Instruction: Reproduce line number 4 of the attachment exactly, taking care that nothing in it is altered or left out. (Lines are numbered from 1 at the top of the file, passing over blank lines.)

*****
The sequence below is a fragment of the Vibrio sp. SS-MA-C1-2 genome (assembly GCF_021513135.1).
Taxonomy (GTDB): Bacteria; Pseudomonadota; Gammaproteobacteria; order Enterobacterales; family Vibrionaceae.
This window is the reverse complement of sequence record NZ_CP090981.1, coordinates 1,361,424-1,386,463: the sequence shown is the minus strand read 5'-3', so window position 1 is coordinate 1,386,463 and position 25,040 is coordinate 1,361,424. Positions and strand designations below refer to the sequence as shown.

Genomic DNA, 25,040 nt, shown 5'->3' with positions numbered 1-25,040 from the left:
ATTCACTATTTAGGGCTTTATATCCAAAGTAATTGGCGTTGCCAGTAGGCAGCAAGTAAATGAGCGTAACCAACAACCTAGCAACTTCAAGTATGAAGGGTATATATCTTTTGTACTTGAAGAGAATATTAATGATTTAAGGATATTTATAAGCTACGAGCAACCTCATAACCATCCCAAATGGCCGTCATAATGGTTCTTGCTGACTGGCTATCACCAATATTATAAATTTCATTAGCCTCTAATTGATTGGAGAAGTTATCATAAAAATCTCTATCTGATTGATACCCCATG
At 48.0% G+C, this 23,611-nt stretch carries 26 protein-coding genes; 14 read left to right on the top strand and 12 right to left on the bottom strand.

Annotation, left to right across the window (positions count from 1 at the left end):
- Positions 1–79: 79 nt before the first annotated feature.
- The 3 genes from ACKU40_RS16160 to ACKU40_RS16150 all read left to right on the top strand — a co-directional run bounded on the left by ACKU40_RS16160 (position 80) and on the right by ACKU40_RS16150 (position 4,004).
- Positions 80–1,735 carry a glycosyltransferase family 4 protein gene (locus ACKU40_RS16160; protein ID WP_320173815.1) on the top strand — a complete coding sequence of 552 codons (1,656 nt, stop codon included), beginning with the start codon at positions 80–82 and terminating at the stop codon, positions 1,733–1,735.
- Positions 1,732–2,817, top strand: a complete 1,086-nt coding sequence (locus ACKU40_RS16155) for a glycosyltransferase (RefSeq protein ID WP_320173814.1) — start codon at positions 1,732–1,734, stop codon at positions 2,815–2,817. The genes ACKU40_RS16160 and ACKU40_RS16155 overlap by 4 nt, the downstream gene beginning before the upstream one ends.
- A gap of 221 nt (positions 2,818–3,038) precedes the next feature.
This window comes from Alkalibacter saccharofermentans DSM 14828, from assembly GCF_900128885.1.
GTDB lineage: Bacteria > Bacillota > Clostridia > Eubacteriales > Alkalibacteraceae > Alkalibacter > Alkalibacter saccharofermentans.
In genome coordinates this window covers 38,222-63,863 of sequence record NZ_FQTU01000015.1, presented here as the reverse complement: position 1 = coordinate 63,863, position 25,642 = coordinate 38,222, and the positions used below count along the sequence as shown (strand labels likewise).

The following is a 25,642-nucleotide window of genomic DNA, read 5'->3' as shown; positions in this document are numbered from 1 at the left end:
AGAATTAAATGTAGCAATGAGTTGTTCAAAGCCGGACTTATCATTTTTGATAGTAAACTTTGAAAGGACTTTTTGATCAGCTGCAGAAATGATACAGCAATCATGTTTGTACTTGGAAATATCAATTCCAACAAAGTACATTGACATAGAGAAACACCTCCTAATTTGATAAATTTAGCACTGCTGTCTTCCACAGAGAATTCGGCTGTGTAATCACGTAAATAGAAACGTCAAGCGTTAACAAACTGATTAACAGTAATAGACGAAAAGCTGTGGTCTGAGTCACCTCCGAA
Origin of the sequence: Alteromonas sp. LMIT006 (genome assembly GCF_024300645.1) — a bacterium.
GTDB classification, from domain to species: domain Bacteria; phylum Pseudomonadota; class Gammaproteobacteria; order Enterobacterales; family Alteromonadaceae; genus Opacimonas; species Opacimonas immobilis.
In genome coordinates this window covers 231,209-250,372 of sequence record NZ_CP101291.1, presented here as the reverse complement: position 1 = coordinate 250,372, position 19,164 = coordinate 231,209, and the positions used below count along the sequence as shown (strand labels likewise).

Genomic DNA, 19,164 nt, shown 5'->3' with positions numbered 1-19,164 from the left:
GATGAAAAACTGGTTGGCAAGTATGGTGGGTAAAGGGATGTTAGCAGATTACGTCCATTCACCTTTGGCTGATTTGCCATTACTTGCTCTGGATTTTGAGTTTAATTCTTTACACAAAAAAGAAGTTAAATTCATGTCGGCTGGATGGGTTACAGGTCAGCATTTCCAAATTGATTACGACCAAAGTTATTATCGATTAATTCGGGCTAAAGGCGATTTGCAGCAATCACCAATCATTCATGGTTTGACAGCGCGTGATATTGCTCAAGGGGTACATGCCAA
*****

Genomic DNA, 25,040 nt, shown 5'->3' with positions numbered 1-25,040 from the left: